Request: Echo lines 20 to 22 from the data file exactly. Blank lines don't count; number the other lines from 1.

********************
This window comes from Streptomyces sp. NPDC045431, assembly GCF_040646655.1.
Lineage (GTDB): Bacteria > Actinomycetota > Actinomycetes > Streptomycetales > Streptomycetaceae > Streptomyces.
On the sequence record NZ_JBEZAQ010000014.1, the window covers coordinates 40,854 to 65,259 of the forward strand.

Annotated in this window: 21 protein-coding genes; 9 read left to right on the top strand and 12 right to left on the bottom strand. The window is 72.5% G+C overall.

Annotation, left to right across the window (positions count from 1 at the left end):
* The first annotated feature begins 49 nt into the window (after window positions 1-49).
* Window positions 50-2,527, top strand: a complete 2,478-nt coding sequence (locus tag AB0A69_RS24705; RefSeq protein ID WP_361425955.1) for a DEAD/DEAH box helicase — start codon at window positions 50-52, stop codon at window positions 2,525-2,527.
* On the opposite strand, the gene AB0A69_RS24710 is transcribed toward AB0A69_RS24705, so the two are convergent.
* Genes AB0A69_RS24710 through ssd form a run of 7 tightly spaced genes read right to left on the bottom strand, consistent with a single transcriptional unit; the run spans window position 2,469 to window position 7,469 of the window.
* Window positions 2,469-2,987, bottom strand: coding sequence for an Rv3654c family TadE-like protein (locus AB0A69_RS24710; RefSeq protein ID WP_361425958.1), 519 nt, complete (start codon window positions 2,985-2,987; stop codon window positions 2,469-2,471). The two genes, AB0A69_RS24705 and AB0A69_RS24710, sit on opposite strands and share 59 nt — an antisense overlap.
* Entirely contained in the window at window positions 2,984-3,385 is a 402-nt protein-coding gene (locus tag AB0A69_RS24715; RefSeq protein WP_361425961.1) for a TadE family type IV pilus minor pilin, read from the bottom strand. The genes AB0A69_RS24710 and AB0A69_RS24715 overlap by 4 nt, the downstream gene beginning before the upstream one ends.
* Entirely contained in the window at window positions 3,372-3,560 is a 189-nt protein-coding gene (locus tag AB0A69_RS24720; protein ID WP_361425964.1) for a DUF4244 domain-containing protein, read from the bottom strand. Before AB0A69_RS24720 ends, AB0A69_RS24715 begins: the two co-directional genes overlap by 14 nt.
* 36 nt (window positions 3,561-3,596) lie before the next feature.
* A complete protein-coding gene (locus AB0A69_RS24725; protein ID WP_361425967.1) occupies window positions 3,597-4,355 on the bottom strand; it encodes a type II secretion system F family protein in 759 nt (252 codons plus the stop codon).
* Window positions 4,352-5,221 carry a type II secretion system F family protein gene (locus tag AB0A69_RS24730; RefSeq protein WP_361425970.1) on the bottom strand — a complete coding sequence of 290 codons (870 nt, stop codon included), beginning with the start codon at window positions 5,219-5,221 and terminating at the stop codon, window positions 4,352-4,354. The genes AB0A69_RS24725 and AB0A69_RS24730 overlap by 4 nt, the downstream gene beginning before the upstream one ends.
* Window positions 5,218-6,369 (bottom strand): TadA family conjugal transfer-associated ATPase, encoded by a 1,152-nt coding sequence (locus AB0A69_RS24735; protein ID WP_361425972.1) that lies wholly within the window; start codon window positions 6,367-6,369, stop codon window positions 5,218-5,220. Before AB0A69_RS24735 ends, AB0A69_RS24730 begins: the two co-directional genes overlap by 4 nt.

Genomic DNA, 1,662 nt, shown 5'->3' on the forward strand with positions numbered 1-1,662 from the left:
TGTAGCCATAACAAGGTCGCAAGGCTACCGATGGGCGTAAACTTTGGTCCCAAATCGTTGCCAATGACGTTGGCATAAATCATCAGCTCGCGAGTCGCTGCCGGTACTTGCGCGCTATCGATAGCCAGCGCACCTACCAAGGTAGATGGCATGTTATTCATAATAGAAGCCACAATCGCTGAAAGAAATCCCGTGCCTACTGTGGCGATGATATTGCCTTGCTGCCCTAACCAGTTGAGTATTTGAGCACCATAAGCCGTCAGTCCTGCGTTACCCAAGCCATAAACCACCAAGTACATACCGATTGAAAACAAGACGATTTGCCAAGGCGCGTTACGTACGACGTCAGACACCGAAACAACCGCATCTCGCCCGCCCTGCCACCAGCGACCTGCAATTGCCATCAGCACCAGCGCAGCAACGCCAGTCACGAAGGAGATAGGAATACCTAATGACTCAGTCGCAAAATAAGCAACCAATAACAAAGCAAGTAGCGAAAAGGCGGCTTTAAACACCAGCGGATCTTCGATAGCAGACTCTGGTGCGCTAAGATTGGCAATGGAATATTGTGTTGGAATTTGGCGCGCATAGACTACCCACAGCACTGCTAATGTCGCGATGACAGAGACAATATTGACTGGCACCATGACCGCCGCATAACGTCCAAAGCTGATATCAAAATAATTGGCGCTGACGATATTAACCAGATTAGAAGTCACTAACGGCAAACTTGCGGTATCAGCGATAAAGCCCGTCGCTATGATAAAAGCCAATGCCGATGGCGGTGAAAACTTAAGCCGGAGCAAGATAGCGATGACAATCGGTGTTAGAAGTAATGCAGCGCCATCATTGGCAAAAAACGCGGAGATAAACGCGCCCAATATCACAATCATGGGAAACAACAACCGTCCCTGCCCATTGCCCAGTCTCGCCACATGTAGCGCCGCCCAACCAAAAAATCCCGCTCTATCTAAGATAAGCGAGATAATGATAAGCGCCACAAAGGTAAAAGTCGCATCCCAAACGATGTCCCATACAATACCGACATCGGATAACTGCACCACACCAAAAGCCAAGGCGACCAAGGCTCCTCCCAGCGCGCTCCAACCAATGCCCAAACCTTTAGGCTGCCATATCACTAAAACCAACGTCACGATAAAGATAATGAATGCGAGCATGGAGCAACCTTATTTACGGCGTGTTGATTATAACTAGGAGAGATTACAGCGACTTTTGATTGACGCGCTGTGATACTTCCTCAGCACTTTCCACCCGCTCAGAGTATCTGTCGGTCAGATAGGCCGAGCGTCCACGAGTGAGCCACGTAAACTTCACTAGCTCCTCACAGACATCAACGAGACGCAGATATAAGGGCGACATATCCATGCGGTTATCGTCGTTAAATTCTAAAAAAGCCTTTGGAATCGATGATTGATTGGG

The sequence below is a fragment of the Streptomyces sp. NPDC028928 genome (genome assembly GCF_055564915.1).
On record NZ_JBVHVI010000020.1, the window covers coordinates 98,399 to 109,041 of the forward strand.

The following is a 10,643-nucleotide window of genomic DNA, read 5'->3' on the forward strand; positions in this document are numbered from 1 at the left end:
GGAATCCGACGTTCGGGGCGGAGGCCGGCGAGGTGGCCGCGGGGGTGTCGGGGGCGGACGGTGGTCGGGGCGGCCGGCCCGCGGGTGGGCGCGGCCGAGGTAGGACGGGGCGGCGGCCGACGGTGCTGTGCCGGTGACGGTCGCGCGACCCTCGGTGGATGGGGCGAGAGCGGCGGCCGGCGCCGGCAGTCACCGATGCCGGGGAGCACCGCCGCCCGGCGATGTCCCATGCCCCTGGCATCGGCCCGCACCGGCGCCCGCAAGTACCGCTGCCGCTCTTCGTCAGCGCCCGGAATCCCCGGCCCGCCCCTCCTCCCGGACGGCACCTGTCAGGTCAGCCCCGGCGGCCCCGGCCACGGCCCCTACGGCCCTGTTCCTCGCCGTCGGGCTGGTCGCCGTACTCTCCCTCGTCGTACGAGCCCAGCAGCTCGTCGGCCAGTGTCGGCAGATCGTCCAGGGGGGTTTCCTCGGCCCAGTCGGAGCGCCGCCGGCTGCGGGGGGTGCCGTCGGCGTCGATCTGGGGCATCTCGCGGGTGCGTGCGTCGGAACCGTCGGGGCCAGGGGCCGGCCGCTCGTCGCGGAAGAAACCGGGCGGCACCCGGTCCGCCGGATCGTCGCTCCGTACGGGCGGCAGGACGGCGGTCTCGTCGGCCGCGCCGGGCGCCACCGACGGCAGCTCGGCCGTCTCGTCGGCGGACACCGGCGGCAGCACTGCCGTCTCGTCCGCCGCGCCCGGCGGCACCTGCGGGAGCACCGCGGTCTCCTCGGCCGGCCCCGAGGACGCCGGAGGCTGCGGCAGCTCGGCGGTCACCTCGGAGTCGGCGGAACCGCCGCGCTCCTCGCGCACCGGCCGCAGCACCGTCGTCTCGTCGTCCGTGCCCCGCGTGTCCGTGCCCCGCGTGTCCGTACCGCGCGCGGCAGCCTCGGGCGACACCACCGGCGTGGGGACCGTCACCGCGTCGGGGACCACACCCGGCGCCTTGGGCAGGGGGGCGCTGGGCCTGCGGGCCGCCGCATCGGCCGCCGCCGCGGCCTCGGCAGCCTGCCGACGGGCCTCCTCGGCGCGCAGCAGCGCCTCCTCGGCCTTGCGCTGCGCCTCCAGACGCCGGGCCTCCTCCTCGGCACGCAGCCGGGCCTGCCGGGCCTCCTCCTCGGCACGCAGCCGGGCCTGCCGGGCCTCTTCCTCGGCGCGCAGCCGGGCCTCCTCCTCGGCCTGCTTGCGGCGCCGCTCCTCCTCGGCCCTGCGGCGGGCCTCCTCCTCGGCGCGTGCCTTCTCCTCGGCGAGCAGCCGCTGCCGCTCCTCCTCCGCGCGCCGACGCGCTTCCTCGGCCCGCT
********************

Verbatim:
On record NZ_JBVHVI010000020.1, the window covers coordinates 98,399 to 109,041 of the forward strand.

The following is a 10,643-nucleotide window of genomic DNA, read 5'->3' on the forward strand; positions in this document are numbered from 1 at the left end:
GGAATCCGACGTTCGGGGCGGAGGCCGGCGAGGTGGCCGCGGGGGTGTCGGGGGCGGACGGTGGTCGGGGCGGCCGGCCCGCGGGTGGGCGCGGCCGAGGTAGGACGGGGCGGCGGCCGACGGTGCTGTGCCGGTGACGGTCGCGCGACCCTCGGTGGATGGGGCGAGAGCGGCGGCCGGCGCCGGCAGTCACCGATGCCGGGGAGCACCGCCGCCCGGCGATGTCCCATGCCCCTGGCATCGGCCCGCACCGGCGCCCGCAAGTACCGCTGCCGCTCTTCGTCAGCGCCCGGAATCCCCGGCCCGCCCCTCCTCCCGGACGGCACCTGTCAGGTCAGCCCCGGCGGCCCCGGCCACGGCCCCTACGGCCCTGTTCCTCGCCGTCGGGCTGGTCGCCGTACTCTCCCTCGTCGTACGAGCCCAGCAGCTCGTCGGCCAGTGTCGGCAGATCGTCCAGGGGGGTTTCCTCGGCCCAGTCGGAGCGCCGCCGGCTGCGGGGGGTGCCGTCGGCGTCGATCTGGGGCATCTCGCGGGTGCGTGCGTCGGAACCGTCGGGGCCAGGGGCCGGCCGCTCGTCGCGGAAGAAACCGGGCGGCACCCGGTCCGCCGGATCGTCGCTCCGTACGGGCGGCAGGACGGCGGTCTCGTCGGCCGCGCCGGGCGCCACCGACGGCAGCTCGGCCGTCTCGTCGGCGGACACCGGCGGCAGCACTGCCGTCTCGTCCGCCGCGCCCGGCGGCACCTGCGGGAGCACCGCGGTCTCCTCGGCCGGCCCCGAGGACGCCGGAGGCTGCGGCAGCTCGGCGGTCACCTCGGAGTCGGCGGAACCGCCGCGCTCCTCGCGCACCGGCCGCAGCACCGTCGTCTCGTCGTCCGTGCCCCGCGTGTCCGTGCCCCGCGTGTCCGTACCGCGCGCGGCAGCCTCGGGCGACACCACCGGCGTGGGGACCGTCACCGCGTCGGGGACCACACCCGGCGCCTTGGGCAGGGGGGCGCTGGGCCTGCGGGCCGCCGCATCGGCCGCCGCCGCGGCCTCGGCAGCCTGCCGACGGGCCTCCTCGGCGCGCAGCAGCGCCTCCTCGGCCTTGCGCTGCGCCTCCAGACGCCGGGCCTCCTCCTCGGCACGCAGCCGGGCCTGCCGGGCCTCCTCCTCGGCACGCAGCCGGGCCTGCCGGGCCTCTTCCTCGGCGCGCAGCCGGGCCTCCTCCTCGGCCTGCTTGCGGCGCCGCTCCTCCTCGGCCCTGCGGCGGGCCTCCTCCTCGGCGCGTGCCTTCTCCTCGGCGAGCAGCCGCTGCCGCTCCTCCTCCGCGCGCCGACGCGCTTCCTCGGCCCGCT